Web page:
Friday, March 03, 2006


I got this book.
Only, I didn't get it at all.

And thus I put off writing it up, for fear of making myself look foolish. Then I posted that ninja pic, and the whole foolish aspect seemed rather pointless.

R'lyeh has risen, Cthulhu is dreaming loudly, and all the world has gone to shit. Jack Kerouac, a writer with a loose grip, traipse about what is left of nonsense America looking for Neal Cassady, who may or may not have the fate of the whole world in his pocket. William S. Burroughs comes along for the ride.

That's what the book is, but I'm not sure I could tell you what it was about.

It's a little piece of brilliance, I know that much. That, is a voice. A well sculpted and consistant and unique voice that will hang around narrating your life if you let it. Without that voice, the story would just dribble away. The lines on the back say its bebop, jazz and the like. I liked it. At first, it seemed it was all telling, and then so much telling that I couldn't pause to take a breath and was drowning in this weird funky world, but by then it didn't matter. It had started, and wouldn't let me stop reading.

(I have occasionally been accused of keeping information from the reader. This book does that, and does it very well. After all, what is there that you can really be certain of when the Elder Gods come knocking?)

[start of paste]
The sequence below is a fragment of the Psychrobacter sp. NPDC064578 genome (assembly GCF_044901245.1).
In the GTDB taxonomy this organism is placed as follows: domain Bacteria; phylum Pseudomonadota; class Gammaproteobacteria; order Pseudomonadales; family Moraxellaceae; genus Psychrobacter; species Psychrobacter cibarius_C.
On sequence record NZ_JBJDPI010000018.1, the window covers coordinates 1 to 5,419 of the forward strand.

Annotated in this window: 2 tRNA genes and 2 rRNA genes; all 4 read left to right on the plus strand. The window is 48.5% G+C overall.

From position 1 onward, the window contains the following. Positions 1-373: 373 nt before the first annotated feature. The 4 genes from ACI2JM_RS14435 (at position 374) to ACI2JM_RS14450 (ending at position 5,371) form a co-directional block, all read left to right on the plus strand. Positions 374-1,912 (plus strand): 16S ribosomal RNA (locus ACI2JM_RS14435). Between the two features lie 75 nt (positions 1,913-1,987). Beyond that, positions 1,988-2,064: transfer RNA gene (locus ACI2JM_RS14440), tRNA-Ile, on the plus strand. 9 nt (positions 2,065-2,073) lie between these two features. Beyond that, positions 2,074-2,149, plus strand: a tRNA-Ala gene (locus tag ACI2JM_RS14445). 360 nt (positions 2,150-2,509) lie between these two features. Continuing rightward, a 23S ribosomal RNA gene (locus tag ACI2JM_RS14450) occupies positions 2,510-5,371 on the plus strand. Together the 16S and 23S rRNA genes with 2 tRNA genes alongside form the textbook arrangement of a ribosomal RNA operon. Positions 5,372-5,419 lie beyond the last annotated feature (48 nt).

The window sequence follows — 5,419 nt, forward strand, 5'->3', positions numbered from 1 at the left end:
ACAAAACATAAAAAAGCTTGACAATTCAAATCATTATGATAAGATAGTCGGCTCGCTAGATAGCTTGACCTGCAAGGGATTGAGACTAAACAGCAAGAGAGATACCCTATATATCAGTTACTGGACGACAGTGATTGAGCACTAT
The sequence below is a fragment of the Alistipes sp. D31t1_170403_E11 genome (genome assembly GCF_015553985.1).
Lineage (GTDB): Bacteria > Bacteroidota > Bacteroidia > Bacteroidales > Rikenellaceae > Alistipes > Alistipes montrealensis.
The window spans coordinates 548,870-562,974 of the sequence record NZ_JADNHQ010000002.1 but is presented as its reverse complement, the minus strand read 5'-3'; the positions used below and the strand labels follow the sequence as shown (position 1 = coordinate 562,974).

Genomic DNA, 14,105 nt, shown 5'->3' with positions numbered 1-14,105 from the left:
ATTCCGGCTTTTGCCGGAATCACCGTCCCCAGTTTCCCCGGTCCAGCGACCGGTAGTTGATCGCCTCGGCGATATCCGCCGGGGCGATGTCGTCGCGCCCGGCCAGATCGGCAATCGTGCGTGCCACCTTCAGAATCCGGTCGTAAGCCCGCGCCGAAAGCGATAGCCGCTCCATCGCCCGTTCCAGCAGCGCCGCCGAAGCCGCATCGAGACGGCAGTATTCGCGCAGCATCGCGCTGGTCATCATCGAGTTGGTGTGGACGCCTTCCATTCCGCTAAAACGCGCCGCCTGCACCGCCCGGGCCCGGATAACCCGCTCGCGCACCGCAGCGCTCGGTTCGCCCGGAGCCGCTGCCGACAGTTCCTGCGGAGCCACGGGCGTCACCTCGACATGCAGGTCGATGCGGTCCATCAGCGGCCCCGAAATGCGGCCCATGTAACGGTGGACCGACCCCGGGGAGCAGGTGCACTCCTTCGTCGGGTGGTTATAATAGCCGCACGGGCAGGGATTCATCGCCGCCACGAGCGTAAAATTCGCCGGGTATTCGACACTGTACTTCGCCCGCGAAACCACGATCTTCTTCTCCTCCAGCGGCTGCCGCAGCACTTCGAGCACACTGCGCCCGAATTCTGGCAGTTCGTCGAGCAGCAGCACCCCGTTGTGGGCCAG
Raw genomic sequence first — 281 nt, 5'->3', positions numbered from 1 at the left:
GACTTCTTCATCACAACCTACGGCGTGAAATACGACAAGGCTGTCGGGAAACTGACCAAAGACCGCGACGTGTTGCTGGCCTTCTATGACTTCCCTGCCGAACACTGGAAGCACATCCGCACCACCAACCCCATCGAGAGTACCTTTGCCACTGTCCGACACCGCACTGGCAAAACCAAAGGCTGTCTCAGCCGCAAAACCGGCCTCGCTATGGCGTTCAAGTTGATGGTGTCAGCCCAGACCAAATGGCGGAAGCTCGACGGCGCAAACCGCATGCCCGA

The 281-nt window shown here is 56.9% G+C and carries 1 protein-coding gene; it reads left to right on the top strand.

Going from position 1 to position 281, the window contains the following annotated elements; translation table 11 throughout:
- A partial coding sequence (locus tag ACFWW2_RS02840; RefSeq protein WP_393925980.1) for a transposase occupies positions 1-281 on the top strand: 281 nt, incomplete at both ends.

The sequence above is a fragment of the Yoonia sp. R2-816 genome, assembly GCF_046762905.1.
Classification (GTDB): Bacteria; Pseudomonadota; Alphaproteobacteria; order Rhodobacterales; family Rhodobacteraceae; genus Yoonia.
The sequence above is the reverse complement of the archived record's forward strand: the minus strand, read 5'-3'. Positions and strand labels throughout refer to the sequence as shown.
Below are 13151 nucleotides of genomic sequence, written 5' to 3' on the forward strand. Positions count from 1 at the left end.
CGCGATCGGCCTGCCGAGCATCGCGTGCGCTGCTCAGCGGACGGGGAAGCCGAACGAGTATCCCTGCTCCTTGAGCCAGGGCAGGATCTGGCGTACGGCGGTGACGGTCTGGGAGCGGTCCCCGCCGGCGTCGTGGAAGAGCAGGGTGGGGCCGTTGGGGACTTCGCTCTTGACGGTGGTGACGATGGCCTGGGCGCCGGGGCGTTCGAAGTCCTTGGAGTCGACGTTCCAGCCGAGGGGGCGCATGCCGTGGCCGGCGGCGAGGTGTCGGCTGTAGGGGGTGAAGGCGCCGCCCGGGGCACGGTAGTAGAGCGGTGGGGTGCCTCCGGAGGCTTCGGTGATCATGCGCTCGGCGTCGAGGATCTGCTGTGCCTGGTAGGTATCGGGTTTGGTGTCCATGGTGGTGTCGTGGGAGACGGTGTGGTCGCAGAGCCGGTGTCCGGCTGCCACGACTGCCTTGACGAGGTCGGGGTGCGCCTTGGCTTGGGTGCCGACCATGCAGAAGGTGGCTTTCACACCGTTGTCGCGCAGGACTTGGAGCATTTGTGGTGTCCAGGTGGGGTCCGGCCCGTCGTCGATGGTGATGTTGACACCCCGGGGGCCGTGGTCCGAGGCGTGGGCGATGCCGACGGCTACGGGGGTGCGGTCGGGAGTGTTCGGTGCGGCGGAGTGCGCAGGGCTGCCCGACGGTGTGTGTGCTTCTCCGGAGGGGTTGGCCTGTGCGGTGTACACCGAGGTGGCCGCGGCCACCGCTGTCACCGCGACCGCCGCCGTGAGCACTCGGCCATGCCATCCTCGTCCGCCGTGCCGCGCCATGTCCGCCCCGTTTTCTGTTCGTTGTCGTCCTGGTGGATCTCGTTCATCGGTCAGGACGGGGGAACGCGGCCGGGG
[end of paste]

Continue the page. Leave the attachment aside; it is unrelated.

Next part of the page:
There were moments when it reached wonderful leverls of absurdity, with Jack throwing Bill at trains, Bill poking around the edges of an orgy, the little devil bugs screaming "Nooooooo!" as the bug spray of the end of the world hit them.

But I still didn't get it. I'd guess it is because I've never quite grasped what the bohemian/beatnik movement really meant. I've never quite been able define it to my satisfaction, and I probably never will, because I missed it entirely. As a result, I can see entire layers of cake that just passed me by.

Possibly I don't get America, either.

Cthulhu, however, I get. Got all that, and adored it. Throwing the map out the window was fantastic. The portray of actually walking through such an event was great, really great. Perhaps I'll be a mugwump when R'lyeh rises.

Verdict: Good book? Yes. Mildly obfusccated? Yes. Does it matter? Hell no.


  1. Anonymous3/3/06 04:01

    Unrelated to your review: I don't understand why some publishers feel the need to subtitle their book with "A Novel." You don't get "Approaches to Multivariable Calculus - A Textbook".

  2. Wow. It's cool that you can be so open to something you don't understand... I'd be like, punching the book, going "fulfil your promise! Be more attuned to me!", but I've been told I'm an unreasonable reader...

    I dunno if I get the beat thing either... I loved The Dharma Bums though... and I would have liked to be a hippie...

  3. Stu, you should subtitle yourself, "A person".

  4. Ben, well, I either admit I didn't get it, so people just shrug at me, or I bluff, and bluff badly, and people call me out for being a liar who didn't get it, and the world ends.


    Stu, I'm going to take a stab in the dark and say it's because a text book is a text book. You pick up a fiction book, you could be getting a novel, or a colleciton, or an anthology, or a couple of novellas, or a stab in the eye with a fork.